Chick-N-Soup is at 30-12 Astoria Blvd.
Text and Photos by Nancy A. Ruhling
When Lou Romano Trujillo looks out over the tables at Chick-N-Soup, all he can think of is his good fortune.
“I’m a lucky guy,” he says, “because of the people – family and friends – who helped me open it.”
He mentions his mother (“an extraordinary woman who raised me by herself”), his landlord (who encouraged him to take on the renovation and gave him a really good deal on the rent), his uncle the electrician and his uncle the carpenter (who plied their trades on the place) and the two noted chefs (who took him and the menu under their marinated wings).
“I’m just so grateful,” he says. “I get emotional just talking about it.”
Lou, a sometime boxer who owns Popeye arms and a shiny, shaved head, starts to choke up.
Lou didn’t discover cooking until he was about 30.
“We just celebrated our first anniversary,” he says. “I put everything I have into it – nearly all my savings — and then borrowed money and borrowed on top of that.”
Lou, who is 46, has done a lot of different things in his life – he started working at 17, and like his mother, has held multiple jobs simultaneously — but Chick-N-Soup is his most ambitious and adventurous project.
Lou, who was born in Astoria, has spent most of his life in the neighborhood. His mother gave birth to him right after her 18th birthday and quit school to take care of him.
“My parents were high school sweethearts,” he says. “They met when they were 15.”
Chick-N-Soup’s official greeter.
His father, a native of Cuba, joined the army.
“He got in some kind of trouble – I think he was trying to sells guns to make money – and he was incarcerated,” Lou says. “He was a good dude, he just made a lot of mistakes trying to support us. When he got out, I was about 12, and he did come back into my life, but my parents never got back together.”
Lou and his mother moved to Connecticut, where she worked night and day while earning a college degree.
“My mother used to take me to her classes,” he says. “We were there for five or six years, but we always came back to Astoria for Sunday dinner and holidays at grandma’s.”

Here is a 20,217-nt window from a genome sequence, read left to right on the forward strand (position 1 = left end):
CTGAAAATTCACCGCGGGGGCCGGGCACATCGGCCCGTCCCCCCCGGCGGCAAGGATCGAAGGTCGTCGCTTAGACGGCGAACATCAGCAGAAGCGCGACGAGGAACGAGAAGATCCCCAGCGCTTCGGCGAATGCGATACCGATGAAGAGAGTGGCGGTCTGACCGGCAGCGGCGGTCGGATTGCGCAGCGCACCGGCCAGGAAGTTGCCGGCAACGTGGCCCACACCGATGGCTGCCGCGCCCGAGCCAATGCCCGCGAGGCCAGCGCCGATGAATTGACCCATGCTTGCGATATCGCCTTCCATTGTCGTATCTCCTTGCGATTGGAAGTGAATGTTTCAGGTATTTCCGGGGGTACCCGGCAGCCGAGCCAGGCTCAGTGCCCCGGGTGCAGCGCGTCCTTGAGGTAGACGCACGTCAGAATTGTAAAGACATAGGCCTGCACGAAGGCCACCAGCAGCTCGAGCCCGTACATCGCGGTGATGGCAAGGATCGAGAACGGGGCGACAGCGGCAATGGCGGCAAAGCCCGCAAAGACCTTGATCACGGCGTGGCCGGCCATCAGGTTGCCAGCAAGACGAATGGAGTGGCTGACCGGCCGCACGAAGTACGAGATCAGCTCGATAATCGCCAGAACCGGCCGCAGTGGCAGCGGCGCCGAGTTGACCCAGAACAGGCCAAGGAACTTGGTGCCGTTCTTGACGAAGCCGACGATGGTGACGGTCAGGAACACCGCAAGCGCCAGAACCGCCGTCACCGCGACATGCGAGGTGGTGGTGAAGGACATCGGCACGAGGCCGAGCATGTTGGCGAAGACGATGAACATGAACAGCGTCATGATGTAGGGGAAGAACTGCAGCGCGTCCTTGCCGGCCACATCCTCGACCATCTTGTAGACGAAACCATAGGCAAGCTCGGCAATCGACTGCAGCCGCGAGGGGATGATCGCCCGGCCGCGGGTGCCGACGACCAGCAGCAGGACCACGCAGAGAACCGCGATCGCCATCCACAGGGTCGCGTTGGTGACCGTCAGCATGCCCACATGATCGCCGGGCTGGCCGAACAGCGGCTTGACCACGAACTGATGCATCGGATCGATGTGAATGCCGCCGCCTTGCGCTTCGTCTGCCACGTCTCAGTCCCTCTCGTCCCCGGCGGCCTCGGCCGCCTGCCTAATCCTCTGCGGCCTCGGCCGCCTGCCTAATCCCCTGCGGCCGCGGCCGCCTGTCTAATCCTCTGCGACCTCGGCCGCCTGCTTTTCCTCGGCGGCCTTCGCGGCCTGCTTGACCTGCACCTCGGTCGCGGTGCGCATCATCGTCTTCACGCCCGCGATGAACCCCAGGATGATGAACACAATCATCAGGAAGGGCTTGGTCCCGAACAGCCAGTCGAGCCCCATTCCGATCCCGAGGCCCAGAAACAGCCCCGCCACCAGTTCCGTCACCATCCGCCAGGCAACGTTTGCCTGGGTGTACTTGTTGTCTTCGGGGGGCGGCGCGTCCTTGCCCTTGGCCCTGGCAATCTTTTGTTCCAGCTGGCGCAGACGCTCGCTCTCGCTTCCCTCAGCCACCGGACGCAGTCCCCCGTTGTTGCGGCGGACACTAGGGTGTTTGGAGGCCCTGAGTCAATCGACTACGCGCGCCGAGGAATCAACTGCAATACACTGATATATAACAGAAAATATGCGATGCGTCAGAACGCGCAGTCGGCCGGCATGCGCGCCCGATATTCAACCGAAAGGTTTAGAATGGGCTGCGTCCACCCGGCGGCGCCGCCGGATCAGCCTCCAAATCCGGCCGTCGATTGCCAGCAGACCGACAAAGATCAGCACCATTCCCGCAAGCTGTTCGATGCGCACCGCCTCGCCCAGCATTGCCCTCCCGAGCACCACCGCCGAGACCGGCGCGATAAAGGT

His first restaurant, The Lunch Box, was three blocks away from Chick-N-Soup.
While Lou was at St. John’s Prep, he started working for Anheuser-Busch, a job he kept when he enrolled at LIU Post on Long Island.
“I didn’t get a degree in any subject,” he says, “but I got a degree in life. Some of the people I met there are still my friends.”
By the time he started taking courses at Hunter College – “I never worked toward a degree, I only took classes like psychology that interested me” — he was working not only for Anheuser-Busch but also selling real estate and DJing at a chic Manhattan club.
Chick-N-Soup shows off its neighborhood vibe.
Given his varied and numerous pursuits and the fact that he didn’t know the difference between a spoon and a spatula, Lou seemed an unlikely candidate to open a restaurant.
But he was friends with Jason Bunin, who, at the time, was the Knickerbocker hotel’s executive chef.
“He took me into the kitchen,” Lou says. “It was intoxicating.”
A detail of the mural, which features Astoria Park.
In his free time from his full schedule, Lou volunteered to “trail” Jason and started prepping food and whipping up batch recipes.
In 2009, he opened his first restaurant, The Lunch Box, an 18-seat spot that was on Astoria Boulevard at Crescent Street just west of Chick-N-Soup; he still lives upstairs.
“Jason helped me out two to three times a week,” he says. “I quit Anheuser-Busch, but I still did real estate.”
Lou’s family and friends and two chefs helped him get the restaurant up and cooking.
By the time he sold it, in 2012, he had lightened his workload considerably – his “easy schedule” consisted of DJing four nights a week and playing professional poker.
“I got pretty good at poker,” he says, “and I won a couple of big tournaments. I used my knowledge of psychology to win.”
He was pretty happy with his life and probably wouldn’t have opened Chick-N-Soup if the landlord of his apartment hadn’t bought the building at 30-12 Astoria Blvd. and persuaded him to do so.
The menu — American and Latin comfort food.
Lou and the friends and family he’s so lucky to have spent 18 months renovating the former funeral parlor.
Jason created the comfort-food recipes for Chick-N-Soup, which sells burgers, wings, mac and cheese, milkshakes, and of course, soups.
“I’ve tweaked them since, so now they’re mostly my recipes,” Lou says.
Soup’s on! It’s broccoli.
Celebrity chef Frank Maldonado, whom Lou recently befriended, created the Latin fare on the menu.
Lou says he’s thankful that he has the opportunity to own Chick-N-Soup, even though that means he’s on the premises from 8 a.m. until 10:30 p.m. every day.
“The time goes by quick,” he says, adding that he’s installed weights and a punching bag in the basement so he can keep in shape. “Besides, I like to stay busy.”
Lou says he owes his success not only to his friends and family but also to the best vendors, customers and employees on the planet.
Saying thanks, all the time.
“I can’t thank everybody enough,” he says.
A cook just called in sick; this means Lou will have to fill in.
“I’ll be doing every order,” he says.
It will be a lot of extra work. He smiles because he is, indeed, a very lucky guy.
“I count my blessings,” he says.
Astoria Characters Day: The 10th Anniversary is Sept. 22, 2019. It’s a free, public event.
Copyright 2018 by Nancy A. Ruhling